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Camp to give kids a glimpse at volcanoes

February 21, 2013
The University of Idaho’s 2013 Natural Resources camp for youth 12-14 years old will offer something new: a look at Idaho’s volcanology.
Campers will learn about Craters of the Moon National Monument, Snake River Plain geology, volcanoes and other close to hand examples of Idaho’s fiery past. The addition expands the camp’s mission to help youths explore Idaho’s natural resources including wildlife, rangeland, forests, water and soil.
The June 24-29 camp near scenic Sun Valley is sponsored by University of Idaho Extension, Idaho Association of Soil Conservation Districts and the JR Simplot Co.
The campers will also repeat a popular feature added last year, immersing themselves in an example of an Idaho geothermal resource with a fieldtrip to Easley Hot Springs for some swimming and end-of-camp relaxation.
“It’s a little reward for the kids after spending a week with a lot of activities and learning,” said Amber Moore, camp director. She is a soil scientist for University of Idaho Extension at Kimberly.
Natural Resources Camp can provide up to 90 youths with an up-close-and-personal look at Idaho and science that has many campers coming back for more. About half of the campers do return and some practice future leadership skills by serving as cabin leaders.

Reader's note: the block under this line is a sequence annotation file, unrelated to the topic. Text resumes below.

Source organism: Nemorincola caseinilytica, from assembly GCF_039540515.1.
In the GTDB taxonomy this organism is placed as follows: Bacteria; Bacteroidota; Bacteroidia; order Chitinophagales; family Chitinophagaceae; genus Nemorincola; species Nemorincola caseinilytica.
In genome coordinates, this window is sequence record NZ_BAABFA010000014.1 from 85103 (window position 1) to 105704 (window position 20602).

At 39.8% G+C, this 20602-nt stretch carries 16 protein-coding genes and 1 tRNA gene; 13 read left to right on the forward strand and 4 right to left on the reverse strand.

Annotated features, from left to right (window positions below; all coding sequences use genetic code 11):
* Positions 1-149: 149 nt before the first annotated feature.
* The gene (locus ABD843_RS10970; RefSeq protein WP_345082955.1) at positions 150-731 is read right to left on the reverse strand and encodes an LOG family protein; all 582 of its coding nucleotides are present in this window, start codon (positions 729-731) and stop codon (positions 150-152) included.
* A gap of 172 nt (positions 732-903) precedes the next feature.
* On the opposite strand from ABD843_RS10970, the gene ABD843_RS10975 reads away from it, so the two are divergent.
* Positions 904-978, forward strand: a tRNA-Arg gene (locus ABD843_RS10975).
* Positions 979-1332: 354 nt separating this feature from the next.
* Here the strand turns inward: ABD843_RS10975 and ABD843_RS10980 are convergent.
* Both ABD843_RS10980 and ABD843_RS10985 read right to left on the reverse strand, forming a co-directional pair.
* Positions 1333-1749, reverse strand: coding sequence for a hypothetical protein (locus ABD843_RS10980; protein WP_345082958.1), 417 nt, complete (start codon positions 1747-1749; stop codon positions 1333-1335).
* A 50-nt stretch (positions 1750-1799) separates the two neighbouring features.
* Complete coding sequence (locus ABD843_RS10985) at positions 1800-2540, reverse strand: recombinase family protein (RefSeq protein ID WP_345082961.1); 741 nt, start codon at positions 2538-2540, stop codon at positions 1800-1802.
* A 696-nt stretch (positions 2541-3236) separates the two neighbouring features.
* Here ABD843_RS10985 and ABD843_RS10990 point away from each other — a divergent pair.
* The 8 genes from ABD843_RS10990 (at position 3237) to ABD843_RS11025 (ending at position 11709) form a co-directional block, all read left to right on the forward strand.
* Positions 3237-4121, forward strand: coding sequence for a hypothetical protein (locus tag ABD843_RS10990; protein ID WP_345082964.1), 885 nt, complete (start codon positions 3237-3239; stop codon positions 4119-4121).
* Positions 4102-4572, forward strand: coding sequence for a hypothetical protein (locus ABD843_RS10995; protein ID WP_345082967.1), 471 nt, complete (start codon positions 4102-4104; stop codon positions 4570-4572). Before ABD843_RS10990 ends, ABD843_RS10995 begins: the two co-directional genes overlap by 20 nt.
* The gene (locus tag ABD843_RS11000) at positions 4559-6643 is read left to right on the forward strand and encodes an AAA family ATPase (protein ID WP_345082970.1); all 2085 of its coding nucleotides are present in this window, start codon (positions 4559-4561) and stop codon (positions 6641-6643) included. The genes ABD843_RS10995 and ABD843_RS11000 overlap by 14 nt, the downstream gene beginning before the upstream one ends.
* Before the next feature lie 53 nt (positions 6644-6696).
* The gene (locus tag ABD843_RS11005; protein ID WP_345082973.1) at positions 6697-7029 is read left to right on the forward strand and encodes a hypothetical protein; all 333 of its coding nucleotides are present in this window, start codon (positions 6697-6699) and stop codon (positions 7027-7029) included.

The camp relies on state and federal agencies for financial and other support. The Butte Soil and Water Conservation District based at Arco boasts one of the camp’s most dedicated recruiters, Frances Perkes, its administrative assistant.
In 28 years, Perkes’s efforts have helped steer 158 young people to the camp from Butte County and southern Custer County near Mackay.
“One of the most important things that has helped us is the schools have always been very welcoming and have allowed us to meet with classes to talk about the camp,” she said. Businesses help underwrite scholarships that help pay campers’ registrations.
One reason for her support for the camp was her son’s positive experience there the first year she became involved. Now retired after 22 years in the U.S. Marine Corps, Brian Perkes is studying wildlife biology at the University of Idaho.
Other campers developed interests in natural resources that led them to careers, too.
“It’s wonderful to hear what the kids talk about and how excited they are when they get back,” Frances Perkes said, adding many who go to camp want to go back the next year.
“We’re bringing in a lot more repeat campers,” Moore said. One reason is the cabin leader program that trains campers the first year to manage their cabins the next year.
Applications for the 2013 camp are available through University of Idaho Extension and through Soil Conservation District offices across the state. Information is available at
Registration is $235 by May 21 and $255 after that. Scholarship information is available by calling Soil Conservation District offices. More information is available by contacting Megan Satterwhite, camp coordinator, at (208) 736-3634 or
Other agencies that cooperate in running the camp include USDA Natural Resources Conservation Service, Idaho Department of Fish and Game, Idaho Department of Lands, U.S. Fish and Wildlife Service, U.S. Bureau of Land Management and USDA Forest Service.
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